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Essay Rules: Show, Don't Tell

Weaving In Stories and Evidence Throughout Your Essay

Demonstrating Your Qualities without Bragging

There is a fine line between a confident, capable applicant and an arrogant, self-absorbed applicant. You may find yourself faced with the problem that many qualified students face when crafting their college application essay: how to display all of your positive attributes without boasting. The trick to solving this problem is demonstrating rather than proclaiming (i.e. showing, rather than telling). You can do this by tactfully using a variety of examples, short anecdotes, or even a single long narrative to present yourself in the best possible light.

Stripping your Essay of Vanity

Before helping you decide what examples and narratives to use, let us go over words and elements that should not appear in your college applications essay:

  • Do not use superlative adjectives (great, fantastic, super, extraordinary) when describing yourself. Let your reader deduce your awesomeness from the material that you present.
  • Do not make unsupported claims. You do not want to say “I am great at being a team leader.” Why should the reader trust your unsubstantiated self-praise? People often have very skewed perceptions of themselves, so merely stating your high opinion of yourself is not going to cut it.
  • Do not include compliments to yourself from other people without context or explanation. You do not want to say something like, “My English teacher calls me her most brilliant student.” This is simply a less direct method of bragging. Instead, explain what you have done to achieve the respect and admiration of teachers and fellow peers.

With these restrictions in mind, remember that it is good to demonstrate ambition. You can mention that it is your goal is to be a very successful politician or famous artist someday, for example. Writing about your goals and ambitions is not bragging; it is simply explaining that you have high standards which you hold yourself accountable for. Being goal-oriented is a very desirable trait in a prospective student.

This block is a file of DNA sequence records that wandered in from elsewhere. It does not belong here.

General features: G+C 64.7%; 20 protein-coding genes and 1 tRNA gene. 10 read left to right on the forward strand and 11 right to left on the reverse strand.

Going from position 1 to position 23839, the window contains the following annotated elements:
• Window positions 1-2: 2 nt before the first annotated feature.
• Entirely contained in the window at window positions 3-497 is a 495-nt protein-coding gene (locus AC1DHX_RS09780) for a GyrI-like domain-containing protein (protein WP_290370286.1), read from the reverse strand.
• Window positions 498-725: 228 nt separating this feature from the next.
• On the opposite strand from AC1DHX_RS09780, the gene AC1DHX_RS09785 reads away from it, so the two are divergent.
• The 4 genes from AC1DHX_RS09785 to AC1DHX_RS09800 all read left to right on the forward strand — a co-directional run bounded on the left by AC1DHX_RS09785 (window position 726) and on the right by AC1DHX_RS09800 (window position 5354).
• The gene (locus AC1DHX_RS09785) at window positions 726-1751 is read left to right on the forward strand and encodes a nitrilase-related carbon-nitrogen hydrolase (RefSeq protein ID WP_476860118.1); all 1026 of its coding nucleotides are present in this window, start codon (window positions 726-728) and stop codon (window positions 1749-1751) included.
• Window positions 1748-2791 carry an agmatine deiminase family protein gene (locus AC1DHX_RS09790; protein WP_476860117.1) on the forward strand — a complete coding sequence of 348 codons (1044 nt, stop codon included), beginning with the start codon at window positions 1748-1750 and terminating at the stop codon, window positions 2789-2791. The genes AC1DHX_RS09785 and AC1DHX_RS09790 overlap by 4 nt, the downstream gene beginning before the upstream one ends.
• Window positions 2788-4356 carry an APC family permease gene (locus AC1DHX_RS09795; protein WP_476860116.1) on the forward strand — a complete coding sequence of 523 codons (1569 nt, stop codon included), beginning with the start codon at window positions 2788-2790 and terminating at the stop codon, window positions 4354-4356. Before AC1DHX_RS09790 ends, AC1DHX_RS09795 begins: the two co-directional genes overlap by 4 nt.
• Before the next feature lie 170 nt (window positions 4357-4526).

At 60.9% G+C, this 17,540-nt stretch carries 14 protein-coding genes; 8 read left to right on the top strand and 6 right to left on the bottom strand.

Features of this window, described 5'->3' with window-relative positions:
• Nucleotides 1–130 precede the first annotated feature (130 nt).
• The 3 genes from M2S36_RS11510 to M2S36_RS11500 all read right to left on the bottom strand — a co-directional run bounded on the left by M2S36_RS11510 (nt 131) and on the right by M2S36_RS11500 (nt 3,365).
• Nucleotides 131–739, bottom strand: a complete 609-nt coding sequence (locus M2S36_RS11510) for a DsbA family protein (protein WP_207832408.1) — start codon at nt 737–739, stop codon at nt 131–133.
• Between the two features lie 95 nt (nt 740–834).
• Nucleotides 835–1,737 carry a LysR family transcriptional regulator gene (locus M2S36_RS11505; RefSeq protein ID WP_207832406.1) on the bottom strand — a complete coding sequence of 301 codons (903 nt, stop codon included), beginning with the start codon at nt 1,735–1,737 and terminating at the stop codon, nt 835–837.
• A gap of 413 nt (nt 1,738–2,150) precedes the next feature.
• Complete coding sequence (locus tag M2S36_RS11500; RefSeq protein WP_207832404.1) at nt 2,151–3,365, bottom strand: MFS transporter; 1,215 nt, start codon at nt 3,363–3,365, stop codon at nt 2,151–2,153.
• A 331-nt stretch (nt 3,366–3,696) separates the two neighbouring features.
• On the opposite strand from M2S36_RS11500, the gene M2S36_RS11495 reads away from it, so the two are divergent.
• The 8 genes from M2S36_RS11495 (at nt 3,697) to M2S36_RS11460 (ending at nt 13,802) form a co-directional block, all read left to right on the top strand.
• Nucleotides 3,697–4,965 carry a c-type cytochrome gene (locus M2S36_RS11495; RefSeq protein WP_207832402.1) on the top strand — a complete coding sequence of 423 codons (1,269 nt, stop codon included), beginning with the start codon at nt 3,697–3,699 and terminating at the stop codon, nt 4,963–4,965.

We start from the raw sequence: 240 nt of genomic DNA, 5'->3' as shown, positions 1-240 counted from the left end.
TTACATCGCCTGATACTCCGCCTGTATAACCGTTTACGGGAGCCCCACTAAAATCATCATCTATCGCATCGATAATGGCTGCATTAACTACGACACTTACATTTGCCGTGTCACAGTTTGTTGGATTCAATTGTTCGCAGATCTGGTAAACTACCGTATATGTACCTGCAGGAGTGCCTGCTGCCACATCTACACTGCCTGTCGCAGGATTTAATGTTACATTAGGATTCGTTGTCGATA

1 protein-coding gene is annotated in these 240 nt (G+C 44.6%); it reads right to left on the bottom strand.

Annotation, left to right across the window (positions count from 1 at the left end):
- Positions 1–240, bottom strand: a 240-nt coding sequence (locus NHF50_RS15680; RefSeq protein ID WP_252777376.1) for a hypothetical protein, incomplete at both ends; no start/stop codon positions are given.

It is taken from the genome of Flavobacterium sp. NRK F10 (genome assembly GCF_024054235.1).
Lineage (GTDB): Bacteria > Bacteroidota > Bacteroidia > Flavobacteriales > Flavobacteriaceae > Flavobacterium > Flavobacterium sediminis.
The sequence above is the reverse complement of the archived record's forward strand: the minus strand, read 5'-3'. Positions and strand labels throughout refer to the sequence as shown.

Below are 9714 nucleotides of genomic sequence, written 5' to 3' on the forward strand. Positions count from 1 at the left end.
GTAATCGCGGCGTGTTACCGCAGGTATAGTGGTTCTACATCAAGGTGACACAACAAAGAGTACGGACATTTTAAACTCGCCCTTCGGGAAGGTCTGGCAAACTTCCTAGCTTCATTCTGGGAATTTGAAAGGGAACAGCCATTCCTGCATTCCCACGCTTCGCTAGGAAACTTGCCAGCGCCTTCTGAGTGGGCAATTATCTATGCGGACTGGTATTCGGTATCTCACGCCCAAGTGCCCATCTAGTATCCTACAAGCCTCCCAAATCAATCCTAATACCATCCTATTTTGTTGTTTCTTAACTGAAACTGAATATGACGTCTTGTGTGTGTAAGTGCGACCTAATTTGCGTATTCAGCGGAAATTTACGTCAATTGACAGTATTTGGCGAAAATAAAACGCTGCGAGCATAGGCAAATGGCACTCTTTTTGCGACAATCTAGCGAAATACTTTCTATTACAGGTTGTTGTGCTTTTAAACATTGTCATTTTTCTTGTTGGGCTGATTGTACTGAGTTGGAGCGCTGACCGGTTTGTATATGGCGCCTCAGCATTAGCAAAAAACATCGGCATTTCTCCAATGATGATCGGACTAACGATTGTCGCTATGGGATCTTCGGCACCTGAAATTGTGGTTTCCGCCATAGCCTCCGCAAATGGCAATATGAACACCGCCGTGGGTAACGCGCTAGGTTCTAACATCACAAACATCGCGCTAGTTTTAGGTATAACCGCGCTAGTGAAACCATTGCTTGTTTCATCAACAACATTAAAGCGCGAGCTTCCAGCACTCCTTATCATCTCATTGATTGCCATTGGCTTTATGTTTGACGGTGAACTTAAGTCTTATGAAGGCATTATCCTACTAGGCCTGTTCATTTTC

How to Show

The way to show your positive attributes on paper is by using examples, anecdotes, or a single long narrative that you thread throughout your essay. These pieces of evidence will become a central part of your essay, providing needed support for your argument and illustrating what sort of person you are and strive to become.

Before selecting your stories, you must first decide on a thesis (see Developing Your Thesis to learn more). Next, think of your three supporting points (the topic sentences for each body paragraph). Once you have determined which points you want to support, think of examples that demonstrate or strengthen your supporting points. If you can think of a single very impactful story that supports your thesis and helps answer the prompt, you may use that as your long narrative.

Start by thinking of your most impressive accomplishments and the impact that you have generated. Think about the context of these achievements; can you think of several different accomplishments that demonstrate your positive attributes? If so, you can use 5-6 short anecdotes as your evidence (conveyed in 2-3 sentences each).